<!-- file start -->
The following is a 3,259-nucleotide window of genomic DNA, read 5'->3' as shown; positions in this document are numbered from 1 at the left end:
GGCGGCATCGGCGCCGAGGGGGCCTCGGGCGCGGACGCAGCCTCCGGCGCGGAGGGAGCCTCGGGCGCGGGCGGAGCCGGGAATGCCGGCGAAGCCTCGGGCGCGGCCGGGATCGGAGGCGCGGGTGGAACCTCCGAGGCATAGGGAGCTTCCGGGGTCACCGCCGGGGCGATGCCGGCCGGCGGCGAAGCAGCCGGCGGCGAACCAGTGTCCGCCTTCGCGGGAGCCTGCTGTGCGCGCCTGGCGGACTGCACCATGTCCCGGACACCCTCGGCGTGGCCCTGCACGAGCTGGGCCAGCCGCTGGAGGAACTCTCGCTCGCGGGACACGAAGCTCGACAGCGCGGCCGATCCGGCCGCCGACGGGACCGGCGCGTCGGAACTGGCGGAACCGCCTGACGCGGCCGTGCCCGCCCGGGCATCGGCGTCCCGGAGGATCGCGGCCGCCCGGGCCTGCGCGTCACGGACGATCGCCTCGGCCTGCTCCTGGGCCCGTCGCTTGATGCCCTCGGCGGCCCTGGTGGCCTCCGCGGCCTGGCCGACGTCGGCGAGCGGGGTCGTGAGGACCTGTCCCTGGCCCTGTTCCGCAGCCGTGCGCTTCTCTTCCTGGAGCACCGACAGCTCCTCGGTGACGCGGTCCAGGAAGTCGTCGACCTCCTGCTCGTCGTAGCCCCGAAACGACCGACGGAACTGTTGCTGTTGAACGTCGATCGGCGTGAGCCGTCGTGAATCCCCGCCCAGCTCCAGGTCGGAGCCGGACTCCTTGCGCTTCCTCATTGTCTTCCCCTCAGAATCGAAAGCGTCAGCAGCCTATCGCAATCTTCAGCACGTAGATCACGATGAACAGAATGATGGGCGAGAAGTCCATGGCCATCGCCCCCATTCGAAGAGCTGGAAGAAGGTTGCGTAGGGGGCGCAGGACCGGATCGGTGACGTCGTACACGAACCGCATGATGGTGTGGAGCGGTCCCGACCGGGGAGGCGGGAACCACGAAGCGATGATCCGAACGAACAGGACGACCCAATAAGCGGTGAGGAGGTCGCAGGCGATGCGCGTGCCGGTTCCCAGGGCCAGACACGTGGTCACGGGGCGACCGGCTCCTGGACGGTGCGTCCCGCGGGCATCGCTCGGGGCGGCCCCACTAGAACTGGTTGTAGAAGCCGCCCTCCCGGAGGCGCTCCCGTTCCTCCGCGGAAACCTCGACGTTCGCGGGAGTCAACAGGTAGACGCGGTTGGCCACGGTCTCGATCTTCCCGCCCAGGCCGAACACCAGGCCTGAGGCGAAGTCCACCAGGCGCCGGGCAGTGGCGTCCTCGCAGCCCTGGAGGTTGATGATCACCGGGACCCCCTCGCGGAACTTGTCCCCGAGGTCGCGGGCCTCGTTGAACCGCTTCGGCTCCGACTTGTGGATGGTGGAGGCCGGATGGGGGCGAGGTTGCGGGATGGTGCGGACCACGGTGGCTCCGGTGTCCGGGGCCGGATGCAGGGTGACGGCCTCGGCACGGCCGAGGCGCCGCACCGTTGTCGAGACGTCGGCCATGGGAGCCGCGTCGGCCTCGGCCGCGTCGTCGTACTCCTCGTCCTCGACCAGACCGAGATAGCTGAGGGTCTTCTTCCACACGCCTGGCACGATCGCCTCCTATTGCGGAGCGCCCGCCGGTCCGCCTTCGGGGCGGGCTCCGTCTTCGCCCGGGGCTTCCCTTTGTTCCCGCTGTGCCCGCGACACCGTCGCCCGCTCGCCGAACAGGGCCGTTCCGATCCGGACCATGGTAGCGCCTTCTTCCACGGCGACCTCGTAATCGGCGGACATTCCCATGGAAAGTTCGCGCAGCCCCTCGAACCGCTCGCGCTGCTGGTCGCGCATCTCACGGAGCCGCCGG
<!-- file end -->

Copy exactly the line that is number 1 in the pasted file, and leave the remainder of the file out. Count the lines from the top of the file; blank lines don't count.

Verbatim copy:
The following is a 3,259-nucleotide window of genomic DNA, read 5'->3' as shown; positions in this document are numbered from 1 at the left end: